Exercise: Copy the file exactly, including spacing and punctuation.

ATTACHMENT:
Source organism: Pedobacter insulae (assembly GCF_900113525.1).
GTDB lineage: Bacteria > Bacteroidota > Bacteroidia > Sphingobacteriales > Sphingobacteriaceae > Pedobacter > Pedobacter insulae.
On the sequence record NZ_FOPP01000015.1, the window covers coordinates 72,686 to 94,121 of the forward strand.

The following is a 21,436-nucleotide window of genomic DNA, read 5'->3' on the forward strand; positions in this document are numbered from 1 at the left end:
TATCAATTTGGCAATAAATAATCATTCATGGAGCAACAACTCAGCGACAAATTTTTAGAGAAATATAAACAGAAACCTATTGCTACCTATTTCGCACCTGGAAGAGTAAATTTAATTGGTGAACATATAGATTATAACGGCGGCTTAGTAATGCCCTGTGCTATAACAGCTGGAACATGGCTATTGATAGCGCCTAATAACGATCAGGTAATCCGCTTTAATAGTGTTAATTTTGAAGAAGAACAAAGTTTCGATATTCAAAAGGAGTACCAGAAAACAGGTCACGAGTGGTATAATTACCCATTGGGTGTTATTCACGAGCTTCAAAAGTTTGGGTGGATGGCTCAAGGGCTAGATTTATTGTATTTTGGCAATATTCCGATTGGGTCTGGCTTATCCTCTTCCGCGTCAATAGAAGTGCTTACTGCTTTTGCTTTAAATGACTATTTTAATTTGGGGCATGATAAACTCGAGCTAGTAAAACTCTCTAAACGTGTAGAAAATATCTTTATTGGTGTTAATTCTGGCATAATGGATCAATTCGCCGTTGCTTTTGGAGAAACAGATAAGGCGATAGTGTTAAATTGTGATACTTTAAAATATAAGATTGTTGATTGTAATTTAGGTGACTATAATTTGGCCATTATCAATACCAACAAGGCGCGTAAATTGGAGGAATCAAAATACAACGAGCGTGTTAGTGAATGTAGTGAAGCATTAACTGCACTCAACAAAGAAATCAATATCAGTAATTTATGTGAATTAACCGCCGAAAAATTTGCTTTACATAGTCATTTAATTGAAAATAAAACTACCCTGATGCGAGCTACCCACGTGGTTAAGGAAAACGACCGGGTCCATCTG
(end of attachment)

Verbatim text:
Source organism: Pedobacter insulae (assembly GCF_900113525.1).
GTDB lineage: Bacteria > Bacteroidota > Bacteroidia > Sphingobacteriales > Sphingobacteriaceae > Pedobacter > Pedobacter insulae.
On the sequence record NZ_FOPP01000015.1, the window covers coordinates 72,686 to 94,121 of the forward strand.

The following is a 21,436-nucleotide window of genomic DNA, read 5'->3' on the forward strand; positions in this document are numbered from 1 at the left end:
TATCAATTTGGCAATAAATAATCATTCATGGAGCAACAACTCAGCGACAAATTTTTAGAGAAATATAAACAGAAACCTATTGCTACCTATTTCGCACCTGGAAGAGTAAATTTAATTGGTGAACATATAGATTATAACGGCGGCTTAGTAATGCCCTGTGCTATAACAGCTGGAACATGGCTATTGATAGCGCCTAATAACGATCAGGTAATCCGCTTTAATAGTGTTAATTTTGAAGAAGAACAAAGTTTCGATATTCAAAAGGAGTACCAGAAAACAGGTCACGAGTGGTATAATTACCCATTGGGTGTTATTCACGAGCTTCAAAAGTTTGGGTGGATGGCTCAAGGGCTAGATTTATTGTATTTTGGCAATATTCCGATTGGGTCTGGCTTATCCTCTTCCGCGTCAATAGAAGTGCTTACTGCTTTTGCTTTAAATGACTATTTTAATTTGGGGCATGATAAACTCGAGCTAGTAAAACTCTCTAAACGTGTAGAAAATATCTTTATTGGTGTTAATTCTGGCATAATGGATCAATTCGCCGTTGCTTTTGGAGAAACAGATAAGGCGATAGTGTTAAATTGTGATACTTTAAAATATAAGATTGTTGATTGTAATTTAGGTGACTATAATTTGGCCATTATCAATACCAACAAGGCGCGTAAATTGGAGGAATCAAAATACAACGAGCGTGTTAGTGAATGTAGTGAAGCATTAACTGCACTCAACAAAGAAATCAATATCAGTAATTTATGTGAATTAACCGCCGAAAAATTTGCTTTACATAGTCATTTAATTGAAAATAAAACTACCCTGATGCGAGCTACCCACGTGGTTAAGGAAAACGACCGGGTCCATCTG